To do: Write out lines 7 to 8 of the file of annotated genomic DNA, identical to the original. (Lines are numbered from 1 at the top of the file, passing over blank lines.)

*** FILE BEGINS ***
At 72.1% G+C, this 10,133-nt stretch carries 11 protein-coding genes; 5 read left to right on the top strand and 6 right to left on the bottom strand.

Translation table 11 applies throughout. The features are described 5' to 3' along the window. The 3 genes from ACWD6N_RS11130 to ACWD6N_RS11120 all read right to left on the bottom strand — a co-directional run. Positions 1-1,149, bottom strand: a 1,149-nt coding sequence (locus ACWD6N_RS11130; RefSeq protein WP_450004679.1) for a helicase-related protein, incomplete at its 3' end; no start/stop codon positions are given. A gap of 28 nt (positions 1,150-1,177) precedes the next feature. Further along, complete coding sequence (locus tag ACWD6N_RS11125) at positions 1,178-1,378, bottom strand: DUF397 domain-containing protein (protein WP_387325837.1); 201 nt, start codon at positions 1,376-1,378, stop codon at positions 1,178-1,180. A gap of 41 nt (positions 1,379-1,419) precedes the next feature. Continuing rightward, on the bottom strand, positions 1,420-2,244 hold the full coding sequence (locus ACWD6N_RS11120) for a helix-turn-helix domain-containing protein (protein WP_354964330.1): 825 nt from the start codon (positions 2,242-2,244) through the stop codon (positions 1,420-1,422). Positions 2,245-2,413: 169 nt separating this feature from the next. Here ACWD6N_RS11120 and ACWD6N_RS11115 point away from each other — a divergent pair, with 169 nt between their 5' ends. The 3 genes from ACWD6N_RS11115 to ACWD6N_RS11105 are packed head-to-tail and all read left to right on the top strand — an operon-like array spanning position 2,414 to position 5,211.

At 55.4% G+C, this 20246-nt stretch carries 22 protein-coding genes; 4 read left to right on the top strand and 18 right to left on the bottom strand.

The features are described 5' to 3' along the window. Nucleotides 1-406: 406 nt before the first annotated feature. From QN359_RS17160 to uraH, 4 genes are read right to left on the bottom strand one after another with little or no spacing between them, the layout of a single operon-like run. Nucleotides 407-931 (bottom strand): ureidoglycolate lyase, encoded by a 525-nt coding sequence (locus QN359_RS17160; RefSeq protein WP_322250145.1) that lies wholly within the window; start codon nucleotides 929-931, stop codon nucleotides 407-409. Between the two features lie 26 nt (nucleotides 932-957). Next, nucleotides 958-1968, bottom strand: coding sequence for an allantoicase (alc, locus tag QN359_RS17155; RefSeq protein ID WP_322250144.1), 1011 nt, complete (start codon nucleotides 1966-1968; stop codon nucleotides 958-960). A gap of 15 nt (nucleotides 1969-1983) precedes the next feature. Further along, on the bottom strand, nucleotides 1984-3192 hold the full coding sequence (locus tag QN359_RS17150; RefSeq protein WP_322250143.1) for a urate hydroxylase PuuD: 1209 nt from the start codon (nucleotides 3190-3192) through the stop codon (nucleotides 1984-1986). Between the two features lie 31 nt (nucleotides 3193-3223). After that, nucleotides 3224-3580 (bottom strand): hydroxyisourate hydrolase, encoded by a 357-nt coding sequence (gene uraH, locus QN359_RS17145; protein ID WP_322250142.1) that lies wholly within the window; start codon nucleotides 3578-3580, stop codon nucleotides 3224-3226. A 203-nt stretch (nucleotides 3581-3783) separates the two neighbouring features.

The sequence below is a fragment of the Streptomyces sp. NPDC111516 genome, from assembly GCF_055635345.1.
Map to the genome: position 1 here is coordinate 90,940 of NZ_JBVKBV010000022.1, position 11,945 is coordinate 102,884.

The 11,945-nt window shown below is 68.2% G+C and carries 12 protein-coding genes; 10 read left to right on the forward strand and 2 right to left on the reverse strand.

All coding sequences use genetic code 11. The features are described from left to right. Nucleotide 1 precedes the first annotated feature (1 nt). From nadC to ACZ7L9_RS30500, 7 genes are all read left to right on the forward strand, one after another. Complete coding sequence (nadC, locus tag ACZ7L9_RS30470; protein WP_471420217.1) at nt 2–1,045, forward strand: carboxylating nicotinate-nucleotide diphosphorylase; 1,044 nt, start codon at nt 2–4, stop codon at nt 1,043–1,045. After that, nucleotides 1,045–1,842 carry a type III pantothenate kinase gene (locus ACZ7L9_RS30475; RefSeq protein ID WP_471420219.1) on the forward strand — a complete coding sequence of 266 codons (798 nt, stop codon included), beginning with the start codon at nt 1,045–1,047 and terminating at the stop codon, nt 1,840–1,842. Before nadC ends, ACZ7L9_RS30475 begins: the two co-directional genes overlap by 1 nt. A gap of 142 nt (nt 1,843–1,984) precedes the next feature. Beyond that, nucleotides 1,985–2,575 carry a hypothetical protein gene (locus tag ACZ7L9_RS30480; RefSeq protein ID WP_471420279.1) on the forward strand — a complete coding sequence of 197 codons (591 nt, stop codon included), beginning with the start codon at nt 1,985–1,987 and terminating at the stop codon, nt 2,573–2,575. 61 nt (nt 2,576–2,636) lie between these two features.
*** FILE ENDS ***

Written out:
The 11,945-nt window shown below is 68.2% G+C and carries 12 protein-coding genes; 10 read left to right on the forward strand and 2 right to left on the reverse strand.

All coding sequences use genetic code 11. The features are described from left to right. Nucleotide 1 precedes the first annotated feature (1 nt). From nadC to ACZ7L9_RS30500, 7 genes are all read left to right on the forward strand, one after another. Complete coding sequence (nadC, locus tag ACZ7L9_RS30470; protein WP_471420217.1) at nt 2–1,045, forward strand: carboxylating nicotinate-nucleotide diphosphorylase; 1,044 nt, start codon at nt 2–4, stop codon at nt 1,043–1,045. After that, nucleotides 1,045–1,842 carry a type III pantothenate kinase gene (locus ACZ7L9_RS30475; RefSeq protein ID WP_471420219.1) on the forward strand — a complete coding sequence of 266 codons (798 nt, stop codon included), beginning with the start codon at nt 1,045–1,047 and terminating at the stop codon, nt 1,840–1,842. Before nadC ends, ACZ7L9_RS30475 begins: the two co-directional genes overlap by 1 nt. A gap of 142 nt (nt 1,843–1,984) precedes the next feature. Beyond that, nucleotides 1,985–2,575 carry a hypothetical protein gene (locus tag ACZ7L9_RS30480; RefSeq protein ID WP_471420279.1) on the forward strand — a complete coding sequence of 197 codons (591 nt, stop codon included), beginning with the start codon at nt 1,985–1,987 and terminating at the stop codon, nt 2,573–2,575. 61 nt (nt 2,576–2,636) lie between these two features.